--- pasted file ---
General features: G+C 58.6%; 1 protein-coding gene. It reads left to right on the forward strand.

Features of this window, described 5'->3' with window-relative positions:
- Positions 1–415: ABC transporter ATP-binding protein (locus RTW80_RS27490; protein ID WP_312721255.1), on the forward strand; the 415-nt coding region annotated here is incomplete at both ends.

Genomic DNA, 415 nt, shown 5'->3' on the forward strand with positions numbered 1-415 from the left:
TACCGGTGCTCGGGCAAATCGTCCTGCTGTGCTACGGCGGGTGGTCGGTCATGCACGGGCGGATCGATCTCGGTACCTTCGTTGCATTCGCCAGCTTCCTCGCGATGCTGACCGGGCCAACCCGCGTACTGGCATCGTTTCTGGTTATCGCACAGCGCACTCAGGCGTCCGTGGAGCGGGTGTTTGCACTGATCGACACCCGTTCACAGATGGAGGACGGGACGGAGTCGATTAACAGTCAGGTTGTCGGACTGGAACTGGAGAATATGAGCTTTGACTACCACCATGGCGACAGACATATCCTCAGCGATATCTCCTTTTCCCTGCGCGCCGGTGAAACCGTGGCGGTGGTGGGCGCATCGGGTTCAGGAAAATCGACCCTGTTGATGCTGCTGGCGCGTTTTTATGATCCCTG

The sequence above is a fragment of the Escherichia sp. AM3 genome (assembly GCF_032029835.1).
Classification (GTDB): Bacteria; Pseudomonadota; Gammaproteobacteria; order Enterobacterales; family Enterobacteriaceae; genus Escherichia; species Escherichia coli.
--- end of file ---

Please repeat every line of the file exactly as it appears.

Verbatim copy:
General features: G+C 58.6%; 1 protein-coding gene. It reads left to right on the forward strand.

Features of this window, described 5'->3' with window-relative positions:
- Positions 1–415: ABC transporter ATP-binding protein (locus RTW80_RS27490; protein ID WP_312721255.1), on the forward strand; the 415-nt coding region annotated here is incomplete at both ends.

Genomic DNA, 415 nt, shown 5'->3' on the forward strand with positions numbered 1-415 from the left:
TACCGGTGCTCGGGCAAATCGTCCTGCTGTGCTACGGCGGGTGGTCGGTCATGCACGGGCGGATCGATCTCGGTACCTTCGTTGCATTCGCCAGCTTCCTCGCGATGCTGACCGGGCCAACCCGCGTACTGGCATCGTTTCTGGTTATCGCACAGCGCACTCAGGCGTCCGTGGAGCGGGTGTTTGCACTGATCGACACCCGTTCACAGATGGAGGACGGGACGGAGTCGATTAACAGTCAGGTTGTCGGACTGGAACTGGAGAATATGAGCTTTGACTACCACCATGGCGACAGACATATCCTCAGCGATATCTCCTTTTCCCTGCGCGCCGGTGAAACCGTGGCGGTGGTGGGCGCATCGGGTTCAGGAAAATCGACCCTGTTGATGCTGCTGGCGCGTTTTTATGATCCCTG

The sequence above is a fragment of the Escherichia sp. AM3 genome (assembly GCF_032029835.1).
Classification (GTDB): Bacteria; Pseudomonadota; Gammaproteobacteria; order Enterobacterales; family Enterobacteriaceae; genus Escherichia; species Escherichia coli.